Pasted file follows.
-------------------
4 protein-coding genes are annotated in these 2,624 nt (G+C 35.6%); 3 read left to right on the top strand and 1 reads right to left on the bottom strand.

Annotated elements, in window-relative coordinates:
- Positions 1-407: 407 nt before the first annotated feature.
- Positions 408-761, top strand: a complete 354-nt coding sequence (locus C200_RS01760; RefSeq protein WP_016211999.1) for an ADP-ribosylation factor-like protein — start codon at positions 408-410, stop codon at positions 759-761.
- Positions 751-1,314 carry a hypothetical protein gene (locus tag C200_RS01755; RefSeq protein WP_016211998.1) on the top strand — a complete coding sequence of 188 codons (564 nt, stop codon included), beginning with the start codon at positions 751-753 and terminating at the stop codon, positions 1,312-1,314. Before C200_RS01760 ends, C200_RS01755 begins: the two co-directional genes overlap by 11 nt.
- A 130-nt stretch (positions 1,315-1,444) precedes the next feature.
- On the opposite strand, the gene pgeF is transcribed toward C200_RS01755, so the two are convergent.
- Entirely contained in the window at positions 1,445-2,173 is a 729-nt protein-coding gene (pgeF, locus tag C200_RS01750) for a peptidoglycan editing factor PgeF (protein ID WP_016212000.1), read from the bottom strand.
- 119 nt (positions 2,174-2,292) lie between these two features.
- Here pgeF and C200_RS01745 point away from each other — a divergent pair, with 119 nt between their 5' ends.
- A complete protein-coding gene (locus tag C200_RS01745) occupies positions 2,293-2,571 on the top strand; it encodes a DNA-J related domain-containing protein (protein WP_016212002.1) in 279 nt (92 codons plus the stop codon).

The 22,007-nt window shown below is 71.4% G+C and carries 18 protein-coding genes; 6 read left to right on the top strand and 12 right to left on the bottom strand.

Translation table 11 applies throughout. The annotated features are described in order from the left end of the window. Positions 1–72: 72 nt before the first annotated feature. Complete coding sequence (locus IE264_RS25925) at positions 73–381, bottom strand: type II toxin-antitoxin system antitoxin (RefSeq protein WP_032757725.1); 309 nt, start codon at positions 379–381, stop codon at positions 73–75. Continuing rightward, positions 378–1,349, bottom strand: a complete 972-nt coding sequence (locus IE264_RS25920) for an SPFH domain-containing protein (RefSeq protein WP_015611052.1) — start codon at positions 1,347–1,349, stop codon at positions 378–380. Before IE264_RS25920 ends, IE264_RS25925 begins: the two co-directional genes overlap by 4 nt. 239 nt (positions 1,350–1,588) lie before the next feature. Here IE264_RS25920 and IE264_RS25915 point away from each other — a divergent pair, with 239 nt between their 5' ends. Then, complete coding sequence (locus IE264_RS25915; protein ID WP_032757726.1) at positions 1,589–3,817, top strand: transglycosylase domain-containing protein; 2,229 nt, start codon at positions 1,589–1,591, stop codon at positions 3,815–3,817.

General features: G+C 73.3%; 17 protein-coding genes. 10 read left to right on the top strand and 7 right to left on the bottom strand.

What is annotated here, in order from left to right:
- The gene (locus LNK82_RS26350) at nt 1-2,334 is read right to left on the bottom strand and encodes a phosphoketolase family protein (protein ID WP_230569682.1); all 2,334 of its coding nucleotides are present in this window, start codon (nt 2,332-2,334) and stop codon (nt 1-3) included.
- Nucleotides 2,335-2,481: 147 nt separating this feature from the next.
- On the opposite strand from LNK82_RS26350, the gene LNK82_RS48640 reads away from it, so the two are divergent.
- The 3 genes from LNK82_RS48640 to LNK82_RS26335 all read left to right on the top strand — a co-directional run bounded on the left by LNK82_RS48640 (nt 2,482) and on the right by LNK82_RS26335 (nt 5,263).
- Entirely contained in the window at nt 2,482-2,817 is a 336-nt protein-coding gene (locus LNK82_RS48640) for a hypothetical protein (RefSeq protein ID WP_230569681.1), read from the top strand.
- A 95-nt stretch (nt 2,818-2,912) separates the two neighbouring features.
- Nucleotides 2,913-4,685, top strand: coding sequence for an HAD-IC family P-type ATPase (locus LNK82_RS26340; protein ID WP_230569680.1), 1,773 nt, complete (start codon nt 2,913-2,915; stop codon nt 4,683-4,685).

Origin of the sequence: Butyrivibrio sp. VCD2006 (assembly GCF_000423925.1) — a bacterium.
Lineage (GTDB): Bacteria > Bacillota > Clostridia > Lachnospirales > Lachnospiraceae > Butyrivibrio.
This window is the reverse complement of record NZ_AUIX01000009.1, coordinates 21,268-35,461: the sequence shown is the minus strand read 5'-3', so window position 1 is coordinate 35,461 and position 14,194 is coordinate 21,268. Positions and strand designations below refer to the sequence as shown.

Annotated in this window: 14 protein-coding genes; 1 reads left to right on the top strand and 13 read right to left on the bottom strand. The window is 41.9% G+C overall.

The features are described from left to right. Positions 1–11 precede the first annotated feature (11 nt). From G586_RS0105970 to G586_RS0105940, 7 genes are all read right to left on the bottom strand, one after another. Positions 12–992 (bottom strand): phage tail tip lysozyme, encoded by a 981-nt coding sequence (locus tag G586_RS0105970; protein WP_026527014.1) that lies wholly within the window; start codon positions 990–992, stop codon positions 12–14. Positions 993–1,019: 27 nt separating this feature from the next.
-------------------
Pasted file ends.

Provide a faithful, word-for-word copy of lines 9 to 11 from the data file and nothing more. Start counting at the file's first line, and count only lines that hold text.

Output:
- 119 nt (positions 2,174-2,292) lie between these two features.
- Here pgeF and C200_RS01745 point away from each other — a divergent pair, with 119 nt between their 5' ends.
- A complete protein-coding gene (locus tag C200_RS01745) occupies positions 2,293-2,571 on the top strand; it encodes a DNA-J related domain-containing protein (protein WP_016212002.1) in 279 nt (92 codons plus the stop codon).